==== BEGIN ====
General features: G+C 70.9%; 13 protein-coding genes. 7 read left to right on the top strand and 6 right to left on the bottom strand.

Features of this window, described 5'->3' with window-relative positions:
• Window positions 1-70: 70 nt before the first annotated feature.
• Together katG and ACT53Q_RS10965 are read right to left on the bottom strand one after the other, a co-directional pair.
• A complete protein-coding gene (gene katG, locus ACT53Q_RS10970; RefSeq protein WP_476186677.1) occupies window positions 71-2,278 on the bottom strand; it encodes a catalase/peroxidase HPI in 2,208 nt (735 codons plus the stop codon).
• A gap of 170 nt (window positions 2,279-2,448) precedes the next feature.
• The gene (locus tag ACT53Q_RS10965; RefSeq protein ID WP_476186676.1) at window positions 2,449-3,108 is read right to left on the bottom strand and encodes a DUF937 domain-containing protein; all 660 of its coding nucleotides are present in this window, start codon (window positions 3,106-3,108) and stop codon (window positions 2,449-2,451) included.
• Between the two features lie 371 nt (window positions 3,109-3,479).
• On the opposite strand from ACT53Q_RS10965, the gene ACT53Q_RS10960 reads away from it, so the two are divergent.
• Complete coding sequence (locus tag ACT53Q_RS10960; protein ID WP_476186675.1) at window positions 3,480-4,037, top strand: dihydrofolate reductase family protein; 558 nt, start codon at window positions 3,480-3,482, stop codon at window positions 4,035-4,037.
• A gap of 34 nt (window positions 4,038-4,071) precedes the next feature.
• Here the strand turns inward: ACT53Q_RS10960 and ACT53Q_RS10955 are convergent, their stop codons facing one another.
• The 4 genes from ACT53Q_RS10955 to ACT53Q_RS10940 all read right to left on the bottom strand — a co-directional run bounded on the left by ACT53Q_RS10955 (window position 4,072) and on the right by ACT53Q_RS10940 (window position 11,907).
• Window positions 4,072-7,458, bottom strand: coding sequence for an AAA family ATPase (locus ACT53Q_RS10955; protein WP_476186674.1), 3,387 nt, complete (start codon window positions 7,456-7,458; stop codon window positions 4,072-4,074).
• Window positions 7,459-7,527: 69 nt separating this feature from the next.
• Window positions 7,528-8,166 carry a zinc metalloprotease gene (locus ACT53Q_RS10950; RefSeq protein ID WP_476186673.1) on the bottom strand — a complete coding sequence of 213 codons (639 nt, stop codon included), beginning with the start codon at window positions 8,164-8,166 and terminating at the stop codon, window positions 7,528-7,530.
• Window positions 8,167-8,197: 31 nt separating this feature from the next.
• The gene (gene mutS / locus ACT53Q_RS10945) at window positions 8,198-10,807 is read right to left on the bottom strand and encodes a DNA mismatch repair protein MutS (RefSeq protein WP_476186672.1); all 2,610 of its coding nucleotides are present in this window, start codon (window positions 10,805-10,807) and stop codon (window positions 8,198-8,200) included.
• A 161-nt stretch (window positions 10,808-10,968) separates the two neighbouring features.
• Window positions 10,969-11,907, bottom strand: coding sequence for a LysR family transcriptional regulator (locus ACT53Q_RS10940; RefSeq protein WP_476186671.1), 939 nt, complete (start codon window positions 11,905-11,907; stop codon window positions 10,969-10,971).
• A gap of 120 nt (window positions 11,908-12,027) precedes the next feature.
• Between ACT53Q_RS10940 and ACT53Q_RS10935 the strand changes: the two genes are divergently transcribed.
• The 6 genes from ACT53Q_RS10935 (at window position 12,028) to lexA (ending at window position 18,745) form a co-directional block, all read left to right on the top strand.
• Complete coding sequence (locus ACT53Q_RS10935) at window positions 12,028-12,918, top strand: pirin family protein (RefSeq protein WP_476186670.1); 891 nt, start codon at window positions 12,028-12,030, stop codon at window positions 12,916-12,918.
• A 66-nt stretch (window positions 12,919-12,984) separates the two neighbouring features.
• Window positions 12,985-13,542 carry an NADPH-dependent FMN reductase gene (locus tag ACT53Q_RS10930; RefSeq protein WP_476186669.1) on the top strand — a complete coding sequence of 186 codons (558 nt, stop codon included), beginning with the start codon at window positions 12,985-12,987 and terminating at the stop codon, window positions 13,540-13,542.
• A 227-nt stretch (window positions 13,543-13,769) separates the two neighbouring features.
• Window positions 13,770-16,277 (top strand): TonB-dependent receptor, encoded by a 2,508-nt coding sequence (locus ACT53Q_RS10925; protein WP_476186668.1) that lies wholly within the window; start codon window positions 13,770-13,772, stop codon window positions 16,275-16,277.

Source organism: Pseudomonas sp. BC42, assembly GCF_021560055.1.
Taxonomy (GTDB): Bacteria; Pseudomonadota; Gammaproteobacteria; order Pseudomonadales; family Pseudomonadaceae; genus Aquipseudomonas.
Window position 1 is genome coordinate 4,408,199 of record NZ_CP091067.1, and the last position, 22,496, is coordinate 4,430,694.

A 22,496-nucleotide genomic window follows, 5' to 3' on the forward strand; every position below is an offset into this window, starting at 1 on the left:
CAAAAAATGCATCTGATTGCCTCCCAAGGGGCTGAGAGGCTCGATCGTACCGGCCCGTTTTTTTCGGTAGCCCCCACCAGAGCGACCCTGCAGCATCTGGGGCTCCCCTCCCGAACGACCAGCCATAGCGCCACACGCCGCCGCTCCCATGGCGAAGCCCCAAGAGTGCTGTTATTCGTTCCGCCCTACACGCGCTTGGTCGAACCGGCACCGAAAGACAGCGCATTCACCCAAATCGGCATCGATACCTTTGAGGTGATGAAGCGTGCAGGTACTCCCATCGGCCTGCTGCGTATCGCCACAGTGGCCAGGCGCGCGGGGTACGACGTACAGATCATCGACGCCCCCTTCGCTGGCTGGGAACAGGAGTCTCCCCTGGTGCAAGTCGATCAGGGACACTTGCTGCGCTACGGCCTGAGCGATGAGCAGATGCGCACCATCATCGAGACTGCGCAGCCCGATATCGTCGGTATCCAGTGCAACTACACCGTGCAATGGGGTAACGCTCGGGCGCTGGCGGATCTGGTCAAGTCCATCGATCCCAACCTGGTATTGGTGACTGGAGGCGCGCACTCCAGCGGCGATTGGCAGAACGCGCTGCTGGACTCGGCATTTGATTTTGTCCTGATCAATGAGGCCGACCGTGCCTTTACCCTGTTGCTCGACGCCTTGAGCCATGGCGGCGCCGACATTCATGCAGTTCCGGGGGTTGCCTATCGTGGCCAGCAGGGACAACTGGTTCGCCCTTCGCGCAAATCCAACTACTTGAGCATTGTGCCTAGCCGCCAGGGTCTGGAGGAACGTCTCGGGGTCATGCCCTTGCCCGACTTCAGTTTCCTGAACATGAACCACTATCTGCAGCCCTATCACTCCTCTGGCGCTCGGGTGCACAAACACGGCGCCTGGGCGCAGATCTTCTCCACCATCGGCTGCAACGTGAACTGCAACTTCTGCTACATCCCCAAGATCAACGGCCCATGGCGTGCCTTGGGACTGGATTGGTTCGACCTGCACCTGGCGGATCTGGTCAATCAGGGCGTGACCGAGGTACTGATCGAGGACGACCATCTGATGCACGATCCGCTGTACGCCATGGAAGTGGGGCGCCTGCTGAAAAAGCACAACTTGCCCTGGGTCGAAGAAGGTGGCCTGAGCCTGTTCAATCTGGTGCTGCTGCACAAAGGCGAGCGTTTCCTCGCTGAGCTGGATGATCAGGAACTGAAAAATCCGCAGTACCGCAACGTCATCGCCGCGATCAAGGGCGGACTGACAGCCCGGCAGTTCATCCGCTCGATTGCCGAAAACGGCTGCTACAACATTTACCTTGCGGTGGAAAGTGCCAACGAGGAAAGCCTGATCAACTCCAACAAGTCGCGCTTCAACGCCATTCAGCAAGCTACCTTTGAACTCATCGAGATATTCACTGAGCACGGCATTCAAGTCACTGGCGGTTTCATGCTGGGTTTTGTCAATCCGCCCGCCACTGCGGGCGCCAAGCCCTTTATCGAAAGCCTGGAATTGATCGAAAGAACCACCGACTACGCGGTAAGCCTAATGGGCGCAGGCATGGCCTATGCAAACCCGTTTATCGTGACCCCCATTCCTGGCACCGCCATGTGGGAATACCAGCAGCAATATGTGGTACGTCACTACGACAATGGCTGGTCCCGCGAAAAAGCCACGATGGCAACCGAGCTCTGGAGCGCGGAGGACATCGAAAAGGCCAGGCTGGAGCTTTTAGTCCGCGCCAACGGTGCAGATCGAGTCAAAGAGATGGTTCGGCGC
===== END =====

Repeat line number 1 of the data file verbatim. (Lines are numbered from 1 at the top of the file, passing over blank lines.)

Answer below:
General features: G+C 70.9%; 13 protein-coding genes. 7 read left to right on the top strand and 6 right to left on the bottom strand.